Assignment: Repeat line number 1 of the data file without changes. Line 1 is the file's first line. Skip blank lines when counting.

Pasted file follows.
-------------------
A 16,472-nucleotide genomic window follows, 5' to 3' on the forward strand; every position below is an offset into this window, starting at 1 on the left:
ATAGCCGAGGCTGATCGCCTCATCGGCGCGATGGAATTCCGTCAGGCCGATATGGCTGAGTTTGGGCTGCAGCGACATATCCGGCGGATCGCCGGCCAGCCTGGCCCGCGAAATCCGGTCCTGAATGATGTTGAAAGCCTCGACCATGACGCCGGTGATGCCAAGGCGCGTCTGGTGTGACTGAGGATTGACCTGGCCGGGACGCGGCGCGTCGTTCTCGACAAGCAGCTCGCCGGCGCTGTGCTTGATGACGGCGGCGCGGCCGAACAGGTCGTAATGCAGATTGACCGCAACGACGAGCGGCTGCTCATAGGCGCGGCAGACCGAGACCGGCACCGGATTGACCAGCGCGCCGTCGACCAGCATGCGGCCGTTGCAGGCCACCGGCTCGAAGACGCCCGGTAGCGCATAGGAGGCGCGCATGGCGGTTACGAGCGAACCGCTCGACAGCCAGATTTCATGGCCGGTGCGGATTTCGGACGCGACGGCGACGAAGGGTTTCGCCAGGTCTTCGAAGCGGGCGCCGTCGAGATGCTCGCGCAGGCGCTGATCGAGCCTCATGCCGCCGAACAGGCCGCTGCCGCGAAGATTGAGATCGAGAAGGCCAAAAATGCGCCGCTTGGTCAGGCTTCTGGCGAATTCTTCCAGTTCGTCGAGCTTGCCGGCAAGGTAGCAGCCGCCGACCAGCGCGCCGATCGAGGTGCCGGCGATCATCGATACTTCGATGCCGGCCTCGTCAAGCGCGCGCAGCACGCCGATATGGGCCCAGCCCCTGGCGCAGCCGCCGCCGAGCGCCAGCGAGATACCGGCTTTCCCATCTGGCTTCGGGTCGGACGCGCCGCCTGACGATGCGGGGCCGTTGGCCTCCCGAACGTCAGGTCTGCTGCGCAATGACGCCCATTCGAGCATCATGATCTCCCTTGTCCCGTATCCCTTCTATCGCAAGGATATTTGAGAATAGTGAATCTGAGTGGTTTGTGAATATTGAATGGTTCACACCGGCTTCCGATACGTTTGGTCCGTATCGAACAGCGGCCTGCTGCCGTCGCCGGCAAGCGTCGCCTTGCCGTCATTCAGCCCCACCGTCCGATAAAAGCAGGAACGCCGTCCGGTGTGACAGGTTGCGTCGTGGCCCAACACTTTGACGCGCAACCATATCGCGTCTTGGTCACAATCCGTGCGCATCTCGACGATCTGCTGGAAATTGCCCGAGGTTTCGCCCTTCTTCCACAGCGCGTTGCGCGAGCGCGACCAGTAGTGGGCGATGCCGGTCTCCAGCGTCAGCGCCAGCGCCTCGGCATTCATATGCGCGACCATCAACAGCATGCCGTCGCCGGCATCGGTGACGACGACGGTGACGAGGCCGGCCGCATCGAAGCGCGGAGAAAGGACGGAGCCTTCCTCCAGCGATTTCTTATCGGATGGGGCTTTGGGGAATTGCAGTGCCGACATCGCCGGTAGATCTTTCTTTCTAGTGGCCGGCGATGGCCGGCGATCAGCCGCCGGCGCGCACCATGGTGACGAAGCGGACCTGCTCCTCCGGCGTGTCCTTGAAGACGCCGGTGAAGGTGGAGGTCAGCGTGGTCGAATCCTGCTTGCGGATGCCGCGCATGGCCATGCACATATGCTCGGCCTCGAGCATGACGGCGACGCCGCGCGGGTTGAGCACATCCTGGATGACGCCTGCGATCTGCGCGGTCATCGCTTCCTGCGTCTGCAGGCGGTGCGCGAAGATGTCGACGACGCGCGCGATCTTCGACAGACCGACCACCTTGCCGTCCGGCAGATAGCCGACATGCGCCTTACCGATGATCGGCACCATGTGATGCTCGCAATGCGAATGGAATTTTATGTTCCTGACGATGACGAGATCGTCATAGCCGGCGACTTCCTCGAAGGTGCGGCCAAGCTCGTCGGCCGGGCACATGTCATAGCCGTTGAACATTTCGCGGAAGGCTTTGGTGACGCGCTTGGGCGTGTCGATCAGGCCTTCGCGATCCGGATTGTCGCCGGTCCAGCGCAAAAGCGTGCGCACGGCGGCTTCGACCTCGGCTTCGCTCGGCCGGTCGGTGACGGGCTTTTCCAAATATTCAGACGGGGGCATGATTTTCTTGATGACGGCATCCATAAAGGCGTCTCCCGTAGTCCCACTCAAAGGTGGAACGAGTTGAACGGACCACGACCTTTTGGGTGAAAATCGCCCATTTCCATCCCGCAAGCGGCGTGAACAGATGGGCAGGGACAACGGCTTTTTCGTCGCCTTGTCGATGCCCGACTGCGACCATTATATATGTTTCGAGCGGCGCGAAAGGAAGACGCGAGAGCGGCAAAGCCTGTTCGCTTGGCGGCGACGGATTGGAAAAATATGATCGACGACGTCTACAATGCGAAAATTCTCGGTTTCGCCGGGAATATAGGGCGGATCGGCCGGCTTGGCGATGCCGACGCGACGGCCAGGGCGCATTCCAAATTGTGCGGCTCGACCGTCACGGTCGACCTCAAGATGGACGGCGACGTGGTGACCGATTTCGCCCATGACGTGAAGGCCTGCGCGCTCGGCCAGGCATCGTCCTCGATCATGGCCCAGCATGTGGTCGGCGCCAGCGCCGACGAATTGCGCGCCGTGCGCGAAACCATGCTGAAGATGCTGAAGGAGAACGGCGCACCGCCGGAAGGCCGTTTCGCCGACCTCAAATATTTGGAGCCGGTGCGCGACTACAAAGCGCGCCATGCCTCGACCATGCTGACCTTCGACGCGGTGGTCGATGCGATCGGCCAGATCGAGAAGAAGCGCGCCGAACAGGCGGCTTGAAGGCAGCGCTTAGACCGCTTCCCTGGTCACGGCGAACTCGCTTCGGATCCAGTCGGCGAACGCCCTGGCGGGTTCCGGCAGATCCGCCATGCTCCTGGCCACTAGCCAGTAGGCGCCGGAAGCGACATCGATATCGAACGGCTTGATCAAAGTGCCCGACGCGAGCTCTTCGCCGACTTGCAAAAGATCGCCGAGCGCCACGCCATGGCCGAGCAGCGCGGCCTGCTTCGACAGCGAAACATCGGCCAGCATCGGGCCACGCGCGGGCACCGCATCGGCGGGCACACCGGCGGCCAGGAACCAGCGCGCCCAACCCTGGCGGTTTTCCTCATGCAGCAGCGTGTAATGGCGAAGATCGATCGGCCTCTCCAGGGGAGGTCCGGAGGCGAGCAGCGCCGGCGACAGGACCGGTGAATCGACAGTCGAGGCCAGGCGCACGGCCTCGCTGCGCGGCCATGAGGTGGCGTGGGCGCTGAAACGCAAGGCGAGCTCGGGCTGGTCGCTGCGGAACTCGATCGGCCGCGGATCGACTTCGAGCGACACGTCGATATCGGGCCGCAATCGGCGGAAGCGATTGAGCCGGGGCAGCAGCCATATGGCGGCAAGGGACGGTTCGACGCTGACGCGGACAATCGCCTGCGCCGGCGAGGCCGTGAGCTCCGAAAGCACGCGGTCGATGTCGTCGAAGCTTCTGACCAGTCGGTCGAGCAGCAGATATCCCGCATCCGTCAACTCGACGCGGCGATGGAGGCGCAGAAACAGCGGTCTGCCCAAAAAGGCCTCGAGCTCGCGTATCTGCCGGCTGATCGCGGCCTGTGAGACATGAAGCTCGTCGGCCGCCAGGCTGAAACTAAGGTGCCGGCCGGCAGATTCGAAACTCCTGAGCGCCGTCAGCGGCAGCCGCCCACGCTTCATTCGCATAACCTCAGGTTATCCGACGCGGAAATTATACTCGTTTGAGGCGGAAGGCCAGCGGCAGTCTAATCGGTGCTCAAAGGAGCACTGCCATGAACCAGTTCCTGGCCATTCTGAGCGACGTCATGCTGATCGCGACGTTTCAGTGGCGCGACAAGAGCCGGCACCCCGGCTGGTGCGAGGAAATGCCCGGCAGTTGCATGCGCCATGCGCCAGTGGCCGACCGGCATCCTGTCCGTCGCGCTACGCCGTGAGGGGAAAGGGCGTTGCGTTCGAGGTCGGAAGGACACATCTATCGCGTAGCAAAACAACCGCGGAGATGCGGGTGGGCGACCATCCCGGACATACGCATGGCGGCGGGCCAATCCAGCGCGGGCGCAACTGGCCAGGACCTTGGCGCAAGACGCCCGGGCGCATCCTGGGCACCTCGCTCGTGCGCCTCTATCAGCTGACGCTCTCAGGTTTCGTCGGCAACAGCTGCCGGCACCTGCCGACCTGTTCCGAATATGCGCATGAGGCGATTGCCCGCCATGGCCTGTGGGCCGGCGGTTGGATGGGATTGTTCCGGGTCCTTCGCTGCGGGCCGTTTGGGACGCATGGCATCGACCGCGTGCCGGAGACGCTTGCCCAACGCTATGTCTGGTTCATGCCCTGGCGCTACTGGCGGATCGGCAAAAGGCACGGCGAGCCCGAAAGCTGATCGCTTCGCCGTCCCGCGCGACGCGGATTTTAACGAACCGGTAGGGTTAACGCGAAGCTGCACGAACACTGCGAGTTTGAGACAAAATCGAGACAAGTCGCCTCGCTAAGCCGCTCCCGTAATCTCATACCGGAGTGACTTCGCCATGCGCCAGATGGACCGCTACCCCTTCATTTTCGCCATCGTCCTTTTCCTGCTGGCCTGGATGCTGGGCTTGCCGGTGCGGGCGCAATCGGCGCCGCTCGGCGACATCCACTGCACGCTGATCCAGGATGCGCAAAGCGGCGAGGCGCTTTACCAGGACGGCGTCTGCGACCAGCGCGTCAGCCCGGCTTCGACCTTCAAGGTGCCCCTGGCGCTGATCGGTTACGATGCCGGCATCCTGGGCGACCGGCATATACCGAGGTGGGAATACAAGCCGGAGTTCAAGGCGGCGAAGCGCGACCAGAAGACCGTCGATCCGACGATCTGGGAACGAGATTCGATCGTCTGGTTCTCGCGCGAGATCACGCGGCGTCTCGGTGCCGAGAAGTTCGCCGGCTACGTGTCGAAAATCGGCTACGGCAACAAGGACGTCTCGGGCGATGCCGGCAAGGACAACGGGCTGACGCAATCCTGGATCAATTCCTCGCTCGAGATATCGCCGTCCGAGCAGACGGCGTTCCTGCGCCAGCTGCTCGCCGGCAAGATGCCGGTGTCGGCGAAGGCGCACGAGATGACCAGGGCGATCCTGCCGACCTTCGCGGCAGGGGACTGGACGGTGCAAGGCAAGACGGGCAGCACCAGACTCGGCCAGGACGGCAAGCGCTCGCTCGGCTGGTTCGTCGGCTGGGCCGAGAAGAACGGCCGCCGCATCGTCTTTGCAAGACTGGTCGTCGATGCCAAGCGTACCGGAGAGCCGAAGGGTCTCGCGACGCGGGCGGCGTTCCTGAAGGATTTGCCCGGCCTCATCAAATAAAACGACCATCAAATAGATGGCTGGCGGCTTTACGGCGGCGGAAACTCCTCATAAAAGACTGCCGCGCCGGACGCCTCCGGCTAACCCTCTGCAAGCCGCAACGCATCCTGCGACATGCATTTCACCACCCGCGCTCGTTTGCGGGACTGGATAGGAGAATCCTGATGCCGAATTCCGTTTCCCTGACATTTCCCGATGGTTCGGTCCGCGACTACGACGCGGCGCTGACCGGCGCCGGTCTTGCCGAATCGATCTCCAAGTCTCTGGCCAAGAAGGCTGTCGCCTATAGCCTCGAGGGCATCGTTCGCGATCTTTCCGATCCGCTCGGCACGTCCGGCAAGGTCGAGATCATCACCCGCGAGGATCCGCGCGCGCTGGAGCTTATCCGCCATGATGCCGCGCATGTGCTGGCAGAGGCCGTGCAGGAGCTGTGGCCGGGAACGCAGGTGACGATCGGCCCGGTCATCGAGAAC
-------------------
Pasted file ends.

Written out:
A 16,472-nucleotide genomic window follows, 5' to 3' on the forward strand; every position below is an offset into this window, starting at 1 on the left: